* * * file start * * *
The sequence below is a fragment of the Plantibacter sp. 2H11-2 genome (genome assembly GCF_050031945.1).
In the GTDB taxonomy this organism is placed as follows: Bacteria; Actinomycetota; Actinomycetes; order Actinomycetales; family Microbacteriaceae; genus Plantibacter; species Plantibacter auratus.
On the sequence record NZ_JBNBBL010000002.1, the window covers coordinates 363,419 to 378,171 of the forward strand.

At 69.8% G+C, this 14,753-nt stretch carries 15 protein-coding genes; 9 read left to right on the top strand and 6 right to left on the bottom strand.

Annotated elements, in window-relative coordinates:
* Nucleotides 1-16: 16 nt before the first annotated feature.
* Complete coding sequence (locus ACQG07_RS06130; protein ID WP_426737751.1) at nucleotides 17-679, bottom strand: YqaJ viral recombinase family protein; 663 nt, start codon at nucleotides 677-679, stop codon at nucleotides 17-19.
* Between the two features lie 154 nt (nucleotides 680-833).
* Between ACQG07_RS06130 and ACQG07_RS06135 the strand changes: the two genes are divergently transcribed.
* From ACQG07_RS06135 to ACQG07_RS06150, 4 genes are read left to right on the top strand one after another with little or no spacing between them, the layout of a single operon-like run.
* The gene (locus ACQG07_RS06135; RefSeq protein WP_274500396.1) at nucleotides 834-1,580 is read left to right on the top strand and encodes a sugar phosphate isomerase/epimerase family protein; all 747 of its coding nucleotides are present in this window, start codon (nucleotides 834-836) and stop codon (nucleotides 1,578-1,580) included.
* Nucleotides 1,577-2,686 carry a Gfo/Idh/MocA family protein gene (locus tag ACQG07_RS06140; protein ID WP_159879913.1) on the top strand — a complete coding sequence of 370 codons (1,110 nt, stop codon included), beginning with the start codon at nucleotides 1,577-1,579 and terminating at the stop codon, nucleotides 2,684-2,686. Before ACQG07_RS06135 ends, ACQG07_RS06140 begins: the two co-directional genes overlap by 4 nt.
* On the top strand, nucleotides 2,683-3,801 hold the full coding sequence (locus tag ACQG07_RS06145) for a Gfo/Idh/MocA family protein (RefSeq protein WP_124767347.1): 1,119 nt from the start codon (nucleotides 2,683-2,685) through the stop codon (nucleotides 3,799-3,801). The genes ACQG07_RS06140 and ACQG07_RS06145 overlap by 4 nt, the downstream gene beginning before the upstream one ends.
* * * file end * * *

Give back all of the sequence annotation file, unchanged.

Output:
The sequence below is a fragment of the Plantibacter sp. 2H11-2 genome (genome assembly GCF_050031945.1).
In the GTDB taxonomy this organism is placed as follows: Bacteria; Actinomycetota; Actinomycetes; order Actinomycetales; family Microbacteriaceae; genus Plantibacter; species Plantibacter auratus.
On the sequence record NZ_JBNBBL010000002.1, the window covers coordinates 363,419 to 378,171 of the forward strand.

At 69.8% G+C, this 14,753-nt stretch carries 15 protein-coding genes; 9 read left to right on the top strand and 6 right to left on the bottom strand.

Annotated elements, in window-relative coordinates:
* Nucleotides 1-16: 16 nt before the first annotated feature.
* Complete coding sequence (locus ACQG07_RS06130; protein ID WP_426737751.1) at nucleotides 17-679, bottom strand: YqaJ viral recombinase family protein; 663 nt, start codon at nucleotides 677-679, stop codon at nucleotides 17-19.
* Between the two features lie 154 nt (nucleotides 680-833).
* Between ACQG07_RS06130 and ACQG07_RS06135 the strand changes: the two genes are divergently transcribed.
* From ACQG07_RS06135 to ACQG07_RS06150, 4 genes are read left to right on the top strand one after another with little or no spacing between them, the layout of a single operon-like run.
* The gene (locus ACQG07_RS06135; RefSeq protein WP_274500396.1) at nucleotides 834-1,580 is read left to right on the top strand and encodes a sugar phosphate isomerase/epimerase family protein; all 747 of its coding nucleotides are present in this window, start codon (nucleotides 834-836) and stop codon (nucleotides 1,578-1,580) included.
* Nucleotides 1,577-2,686 carry a Gfo/Idh/MocA family protein gene (locus tag ACQG07_RS06140; protein ID WP_159879913.1) on the top strand — a complete coding sequence of 370 codons (1,110 nt, stop codon included), beginning with the start codon at nucleotides 1,577-1,579 and terminating at the stop codon, nucleotides 2,684-2,686. Before ACQG07_RS06135 ends, ACQG07_RS06140 begins: the two co-directional genes overlap by 4 nt.
* On the top strand, nucleotides 2,683-3,801 hold the full coding sequence (locus tag ACQG07_RS06145) for a Gfo/Idh/MocA family protein (RefSeq protein WP_124767347.1): 1,119 nt from the start codon (nucleotides 2,683-2,685) through the stop codon (nucleotides 3,799-3,801). The genes ACQG07_RS06140 and ACQG07_RS06145 overlap by 4 nt, the downstream gene beginning before the upstream one ends.